Delco Madness: McGraw, Carroll complete another ladder climb

Of all the basketball coaching tricks perfected by Muffet McGraw, none has been more handy than knowing when to hide the net-cutting scissors.

While her confidence and competitive coaching streak became legendary from her legendary team at Archbishop Carroll in 1979 through two NCAA championships at the University of Notre Dame, McGraw has always realized that the climb begins long before anyone drags a ladder onto a confetti-littered court.

That’s what happened Sunday at the Wells Fargo Center after the Hall of Fame coach helped keep her 1979 Patriots perfect with a 47-46 victory over the 1993 Cardinal O’Hara team in the championship game of the mythical Delco Madness tournament to reveal the best girls high school basketball team in Delaware County history.

She waited her turn to climb that ladder, to snip the last strand of twine and to twirl it over her head in celebration. She waited until tournament MVP Ann Troyan, who had just fed Sandy Ranieri for the game-winning layup, had a chance to reach that top rung too. She waited for every member of her long-ago Catholic League championship team to enjoy basketball elation, most likely for the last time.

She waited for the history to breathe.

And that was her plan all along.

Though aware that her Patriots had completed a 28-0 season with unofficial Catholic school national champion honors, McGraw famously announced before the Delco Madness event that, “We’re the underdog. And that’s the position I want to be in.” Her patience established, McGraw turned the championship game into an old-fashioned Catholic League test of wills.

Respecting the deep supply of O’Hara scorers, and with her team still more confident in the pre-three-point-line style, McGraw’s plan was to limit possessions and allow few second shots. The tactics would conspire to leave the Patriots in business for a predictably memorable finish.

After Chrissie Donahue swished a turn-around 10-footer in the lane to give O’Hara a 46-45 lead with nine seconds left, Troyan pushed the ball to the front of the Carroll bench, where McGraw aggressively gave the time-out signal as the clock flicked to 0:04.

Quickly installing a sideline out-of-bounds play often executed successfully by the California Dreams during her professional playing career in the WBL, McGraw had Claire Rose screen for Troyan, who received the inbound pass from Ranieri. From the triple-threat position, Troyan took one dribble toward the free-throw line and pump-faked. When the Lions’ defense flinched, she hit Ranieri, who had sneaked in undetected for the horn-beating, back-door layup.

Don DiJulia, the longtime Saint Joseph’s athletic director who enjoyed watching the Big 5 Hall of Fame playing career of McGraw (as Muffet O’Brien) at 54th and City Line, resisted cheering from his press box seat, but his smile said plenty. So did the roar of the capacity crowd of 20,230.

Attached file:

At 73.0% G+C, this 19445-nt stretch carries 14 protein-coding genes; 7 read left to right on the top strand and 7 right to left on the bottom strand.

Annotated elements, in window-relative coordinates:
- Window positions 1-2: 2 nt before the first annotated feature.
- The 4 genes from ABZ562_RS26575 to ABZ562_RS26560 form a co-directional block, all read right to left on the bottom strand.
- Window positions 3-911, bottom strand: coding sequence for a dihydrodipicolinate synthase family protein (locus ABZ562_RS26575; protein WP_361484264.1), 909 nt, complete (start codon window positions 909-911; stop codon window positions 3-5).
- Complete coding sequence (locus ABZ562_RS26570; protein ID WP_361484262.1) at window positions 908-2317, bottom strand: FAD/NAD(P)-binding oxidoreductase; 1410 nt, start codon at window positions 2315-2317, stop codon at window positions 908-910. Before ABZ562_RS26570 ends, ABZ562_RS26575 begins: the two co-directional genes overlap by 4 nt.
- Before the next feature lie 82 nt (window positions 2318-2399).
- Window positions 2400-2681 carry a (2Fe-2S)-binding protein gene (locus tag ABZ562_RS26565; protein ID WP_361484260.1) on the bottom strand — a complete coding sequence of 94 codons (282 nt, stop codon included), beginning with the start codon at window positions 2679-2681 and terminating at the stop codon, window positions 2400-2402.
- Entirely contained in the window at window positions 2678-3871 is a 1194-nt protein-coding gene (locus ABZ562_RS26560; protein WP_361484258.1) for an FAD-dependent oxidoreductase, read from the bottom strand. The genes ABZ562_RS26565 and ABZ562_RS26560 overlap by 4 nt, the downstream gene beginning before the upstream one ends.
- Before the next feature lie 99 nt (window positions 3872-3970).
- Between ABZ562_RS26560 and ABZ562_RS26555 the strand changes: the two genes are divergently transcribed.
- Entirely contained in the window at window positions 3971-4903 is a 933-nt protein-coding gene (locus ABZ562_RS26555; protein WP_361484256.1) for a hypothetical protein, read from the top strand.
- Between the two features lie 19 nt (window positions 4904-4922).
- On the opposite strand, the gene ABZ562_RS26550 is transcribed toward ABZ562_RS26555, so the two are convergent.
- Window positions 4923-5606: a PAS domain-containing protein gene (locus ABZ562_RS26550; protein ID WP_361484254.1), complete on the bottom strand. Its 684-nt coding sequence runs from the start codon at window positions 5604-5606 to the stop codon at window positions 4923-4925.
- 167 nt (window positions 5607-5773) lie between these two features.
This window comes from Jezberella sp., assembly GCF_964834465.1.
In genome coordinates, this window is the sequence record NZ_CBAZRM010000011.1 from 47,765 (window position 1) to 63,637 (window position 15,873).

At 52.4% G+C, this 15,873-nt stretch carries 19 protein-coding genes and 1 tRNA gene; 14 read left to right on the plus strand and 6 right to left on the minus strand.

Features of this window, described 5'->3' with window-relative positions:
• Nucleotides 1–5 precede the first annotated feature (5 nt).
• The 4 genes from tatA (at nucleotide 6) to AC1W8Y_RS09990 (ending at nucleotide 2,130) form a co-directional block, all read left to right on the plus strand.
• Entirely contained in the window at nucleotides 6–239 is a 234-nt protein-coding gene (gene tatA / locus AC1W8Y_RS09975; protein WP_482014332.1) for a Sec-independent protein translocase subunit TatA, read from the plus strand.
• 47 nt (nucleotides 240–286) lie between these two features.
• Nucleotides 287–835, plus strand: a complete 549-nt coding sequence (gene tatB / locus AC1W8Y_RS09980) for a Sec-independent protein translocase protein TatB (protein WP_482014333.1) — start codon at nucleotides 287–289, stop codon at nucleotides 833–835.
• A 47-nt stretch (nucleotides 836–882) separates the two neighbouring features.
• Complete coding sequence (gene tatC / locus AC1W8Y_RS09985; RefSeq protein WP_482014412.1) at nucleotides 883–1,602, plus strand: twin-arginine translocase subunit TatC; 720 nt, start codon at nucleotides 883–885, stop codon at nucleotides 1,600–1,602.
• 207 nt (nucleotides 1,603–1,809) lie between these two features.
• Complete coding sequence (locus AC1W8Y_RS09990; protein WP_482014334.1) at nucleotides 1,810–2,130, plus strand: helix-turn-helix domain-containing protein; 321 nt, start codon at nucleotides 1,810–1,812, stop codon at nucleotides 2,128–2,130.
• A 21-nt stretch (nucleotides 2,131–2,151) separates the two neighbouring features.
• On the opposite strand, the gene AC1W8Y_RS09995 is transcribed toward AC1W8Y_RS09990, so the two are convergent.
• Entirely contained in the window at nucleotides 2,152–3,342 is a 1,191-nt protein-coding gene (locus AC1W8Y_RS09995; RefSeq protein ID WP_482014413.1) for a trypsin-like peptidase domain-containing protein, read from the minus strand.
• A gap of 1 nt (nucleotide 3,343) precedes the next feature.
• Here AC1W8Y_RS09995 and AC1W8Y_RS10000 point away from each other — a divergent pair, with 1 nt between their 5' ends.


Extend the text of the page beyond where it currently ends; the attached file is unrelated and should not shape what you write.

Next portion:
“When we played, you couldn’t go to the state tournament,” McGraw said. “And that was disappointing, because we had a really good team.”

Times change and the Catholic League has become involved with the PIAA. But for the second time since winning the league championship, the Patriots added to their legend. The first was in the Georgetown Big Brothers postseason tournament in Washington, D.C., where eight top Catholic school teams from Pennsylvania, Maryland, Virginia and D.C. had assembled for a national-championship-style event.

The Patriots defeated St. Hubert’s both in the Catholic League final and the Big Brothers tourney. Each game was its own challenge. But the mock struggle with O’Hara’s 1993 power gained instant status as the most vigorously contested girls game in Delaware County history.

Though the Lions were limited to 14 first-half shots, Ann Gallagher helped make them count, assisting on every O’Hara basket, including a pick-and-pop three-pointer from Marnie McBreen to force a 23-23 tie just before intermission.

Brandishing a 31-0 record and entering as a two-point betting favorite, second-seeded O’Hara would use a 12-3 run late in the third and early in the fourth to earn a 40-38 lead on 6-2 freshman Trish Halpin’s old-fashioned three-pointer with 2:30 left.

“She was great all year,” said Donahue. “She took a lot of pressure off of me.”

But it was Donahue who completed her game-high 20-point effort with the go-ahead bucket, so convincing the O’Hara fans of victory that a half-dozen blue streamers were tossed on the floor from behind the Lions’ bench.

As the refs tactfully ignored that outburst, Carroll hustled itself in position for McGraw to scribble the deciding X’s and O’s. When Ranieri scored, the bottomless knowledge of the bracketologists who’d made Carroll the No. 1 seed was illuminated.

Troyan finished with 19 points and 16 assists. Claire Rose chipped in with 10 points and 10 boards. McBreen tabbed 17 for O’Hara.

With the MVP Troyan, Donahue, McBreen, Gallagher, Fredia Gibbs of Chester (1981) and Helen Koskinen of Archbishop Prendergast (1985) made up the All-Tournament team.

With the confetti needing a floor-length sweep and the rims requiring fresh nets in time for Monday night’s Delco Madness boys final between Chester’s 1983 and 2012 state championship teams, the Patriots and their fans took their celebrating to Radnor, where a horn-honking parade of cars disturbed residents well into the night.

As for Muffet McGraw, who always knew how to play it cool, she just tucked those scissors away for whatever underdog achievement may come next.

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